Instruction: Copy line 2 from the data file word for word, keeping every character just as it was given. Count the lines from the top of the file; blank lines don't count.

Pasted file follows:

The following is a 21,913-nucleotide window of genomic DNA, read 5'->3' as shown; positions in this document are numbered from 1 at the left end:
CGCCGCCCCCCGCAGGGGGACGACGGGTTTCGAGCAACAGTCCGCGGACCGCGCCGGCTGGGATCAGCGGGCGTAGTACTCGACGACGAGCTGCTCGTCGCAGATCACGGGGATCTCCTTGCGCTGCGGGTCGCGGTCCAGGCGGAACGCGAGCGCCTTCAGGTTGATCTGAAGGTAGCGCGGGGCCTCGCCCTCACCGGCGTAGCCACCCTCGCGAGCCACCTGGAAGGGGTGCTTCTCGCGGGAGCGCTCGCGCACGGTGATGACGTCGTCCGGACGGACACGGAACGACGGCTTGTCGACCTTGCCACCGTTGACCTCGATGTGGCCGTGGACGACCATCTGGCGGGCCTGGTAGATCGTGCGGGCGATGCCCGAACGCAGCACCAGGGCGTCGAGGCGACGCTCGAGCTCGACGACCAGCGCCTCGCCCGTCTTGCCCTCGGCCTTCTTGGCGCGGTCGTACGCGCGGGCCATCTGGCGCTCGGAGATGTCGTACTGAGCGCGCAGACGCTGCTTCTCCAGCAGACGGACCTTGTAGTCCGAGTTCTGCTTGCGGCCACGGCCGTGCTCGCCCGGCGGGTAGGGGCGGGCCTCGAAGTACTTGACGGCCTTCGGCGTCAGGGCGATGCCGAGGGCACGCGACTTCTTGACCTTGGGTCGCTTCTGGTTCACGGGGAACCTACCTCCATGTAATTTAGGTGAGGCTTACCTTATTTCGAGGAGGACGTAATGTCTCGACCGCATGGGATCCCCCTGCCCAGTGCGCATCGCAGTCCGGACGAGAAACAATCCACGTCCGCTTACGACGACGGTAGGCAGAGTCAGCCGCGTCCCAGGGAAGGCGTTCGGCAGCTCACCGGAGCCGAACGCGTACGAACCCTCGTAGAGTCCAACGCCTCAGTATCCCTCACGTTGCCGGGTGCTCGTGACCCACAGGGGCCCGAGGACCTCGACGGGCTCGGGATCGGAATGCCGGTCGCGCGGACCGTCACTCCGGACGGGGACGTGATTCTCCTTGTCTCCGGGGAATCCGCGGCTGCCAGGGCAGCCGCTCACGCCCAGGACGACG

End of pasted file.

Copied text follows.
CGCCGCCCCCCGCAGGGGGACGACGGGTTTCGAGCAACAGTCCGCGGACCGCGCCGGCTGGGATCAGCGGGCGTAGTACTCGACGACGAGCTGCTCGTCGCAGATCACGGGGATCTCCTTGCGCTGCGGGTCGCGGTCCAGGCGGAACGCGAGCGCCTTCAGGTTGATCTGAAGGTAGCGCGGGGCCTCGCCCTCACCGGCGTAGCCACCCTCGCGAGCCACCTGGAAGGGGTGCTTCTCGCGGGAGCGCTCGCGCACGGTGATGACGTCGTCCGGACGGACACGGAACGACGGCTTGTCGACCTTGCCACCGTTGACCTCGATGTGGCCGTGGACGACCATCTGGCGGGCCTGGTAGATCGTGCGGGCGATGCCCGAACGCAGCACCAGGGCGTCGAGGCGACGCTCGAGCTCGACGACCAGCGCCTCGCCCGTCTTGCCCTCGGCCTTCTTGGCGCGGTCGTACGCGCGGGCCATCTGGCGCTCGGAGATGTCGTACTGAGCGCGCAGACGCTGCTTCTCCAGCAGACGGACCTTGTAGTCCGAGTTCTGCTTGCGGCCACGGCCGTGCTCGCCCGGCGGGTAGGGGCGGGCCTCGAAGTACTTGACGGCCTTCGGCGTCAGGGCGATGCCGAGGGCACGCGACTTCTTGACCTTGGGTCGCTTCTGGTTCACGGGGAACCTACCTCCATGTAATTTAGGTGAGGCTTACCTTATTTCGAGGAGGACGTAATGTCTCGACCGCATGGGATCCCCCTGCCCAGTGCGCATCGCAGTCCGGACGAGAAACAATCCACGTCCGCTTACGACGACGGTAGGCAGAGTCAGCCGCGTCCCAGGGAAGGCGTTCGGCAGCTCACCGGAGCCGAACGCGTACGAACCCTCGTAGAGTCCAACGCCTCAGTATCCCTCACGTTGCCGGGTGCTCGTGACCCACAGGGGCCCGAGGACCTCGACGGGCTCGGGATCGGAATGCCGGTCGCGCGGACCGTCACTCCGGACGGGGACGTGATTCTCCTTGTCTCCGGGGAATCCGCGGCTGCCAGGGCAGCCGCTCACGCCCAGGACGACG